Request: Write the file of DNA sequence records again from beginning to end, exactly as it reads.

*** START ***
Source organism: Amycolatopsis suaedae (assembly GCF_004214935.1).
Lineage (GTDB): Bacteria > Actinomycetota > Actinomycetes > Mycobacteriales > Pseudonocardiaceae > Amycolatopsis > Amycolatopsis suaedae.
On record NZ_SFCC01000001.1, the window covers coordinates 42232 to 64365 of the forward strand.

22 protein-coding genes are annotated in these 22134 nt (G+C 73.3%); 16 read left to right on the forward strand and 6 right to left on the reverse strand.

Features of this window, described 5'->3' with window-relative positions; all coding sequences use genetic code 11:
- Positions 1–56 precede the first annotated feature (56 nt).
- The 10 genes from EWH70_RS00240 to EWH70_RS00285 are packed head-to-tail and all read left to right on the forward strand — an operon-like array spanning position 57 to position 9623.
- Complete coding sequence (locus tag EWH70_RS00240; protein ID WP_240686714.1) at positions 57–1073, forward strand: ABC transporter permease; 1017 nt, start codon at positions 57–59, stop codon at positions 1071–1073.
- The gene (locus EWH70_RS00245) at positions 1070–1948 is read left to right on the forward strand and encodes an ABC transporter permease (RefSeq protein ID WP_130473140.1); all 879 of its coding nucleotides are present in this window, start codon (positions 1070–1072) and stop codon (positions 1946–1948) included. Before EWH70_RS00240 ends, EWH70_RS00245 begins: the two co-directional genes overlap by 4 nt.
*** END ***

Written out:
Source organism: Amycolatopsis suaedae (assembly GCF_004214935.1).
Lineage (GTDB): Bacteria > Actinomycetota > Actinomycetes > Mycobacteriales > Pseudonocardiaceae > Amycolatopsis > Amycolatopsis suaedae.
On record NZ_SFCC01000001.1, the window covers coordinates 42232 to 64365 of the forward strand.

22 protein-coding genes are annotated in these 22134 nt (G+C 73.3%); 16 read left to right on the forward strand and 6 right to left on the reverse strand.

Features of this window, described 5'->3' with window-relative positions; all coding sequences use genetic code 11:
- Positions 1–56 precede the first annotated feature (56 nt).
- The 10 genes from EWH70_RS00240 to EWH70_RS00285 are packed head-to-tail and all read left to right on the forward strand — an operon-like array spanning position 57 to position 9623.
- Complete coding sequence (locus tag EWH70_RS00240; protein ID WP_240686714.1) at positions 57–1073, forward strand: ABC transporter permease; 1017 nt, start codon at positions 57–59, stop codon at positions 1071–1073.
- The gene (locus EWH70_RS00245) at positions 1070–1948 is read left to right on the forward strand and encodes an ABC transporter permease (RefSeq protein ID WP_130473140.1); all 879 of its coding nucleotides are present in this window, start codon (positions 1070–1072) and stop codon (positions 1946–1948) included. Before EWH70_RS00240 ends, EWH70_RS00245 begins: the two co-directional genes overlap by 4 nt.